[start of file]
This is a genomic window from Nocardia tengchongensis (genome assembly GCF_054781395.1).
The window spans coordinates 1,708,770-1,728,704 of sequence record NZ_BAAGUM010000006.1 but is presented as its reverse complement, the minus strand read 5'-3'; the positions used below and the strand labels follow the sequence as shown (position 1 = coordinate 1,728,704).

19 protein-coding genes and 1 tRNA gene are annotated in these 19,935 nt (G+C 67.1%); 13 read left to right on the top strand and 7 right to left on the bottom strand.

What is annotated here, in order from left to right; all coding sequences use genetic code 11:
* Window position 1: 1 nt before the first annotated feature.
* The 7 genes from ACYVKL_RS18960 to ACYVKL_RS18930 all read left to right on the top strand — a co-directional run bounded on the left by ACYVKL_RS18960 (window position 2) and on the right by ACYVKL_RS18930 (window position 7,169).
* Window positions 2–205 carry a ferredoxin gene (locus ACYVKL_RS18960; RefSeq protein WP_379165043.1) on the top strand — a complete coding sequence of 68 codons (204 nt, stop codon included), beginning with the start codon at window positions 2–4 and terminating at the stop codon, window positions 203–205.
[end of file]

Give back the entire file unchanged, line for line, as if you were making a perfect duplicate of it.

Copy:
This is a genomic window from Nocardia tengchongensis (genome assembly GCF_054781395.1).
The window spans coordinates 1,708,770-1,728,704 of sequence record NZ_BAAGUM010000006.1 but is presented as its reverse complement, the minus strand read 5'-3'; the positions used below and the strand labels follow the sequence as shown (position 1 = coordinate 1,728,704).

19 protein-coding genes and 1 tRNA gene are annotated in these 19,935 nt (G+C 67.1%); 13 read left to right on the top strand and 7 right to left on the bottom strand.

What is annotated here, in order from left to right; all coding sequences use genetic code 11:
* Window position 1: 1 nt before the first annotated feature.
* The 7 genes from ACYVKL_RS18960 to ACYVKL_RS18930 all read left to right on the top strand — a co-directional run bounded on the left by ACYVKL_RS18960 (window position 2) and on the right by ACYVKL_RS18930 (window position 7,169).
* Window positions 2–205 carry a ferredoxin gene (locus ACYVKL_RS18960; RefSeq protein WP_379165043.1) on the top strand — a complete coding sequence of 68 codons (204 nt, stop codon included), beginning with the start codon at window positions 2–4 and terminating at the stop codon, window positions 203–205.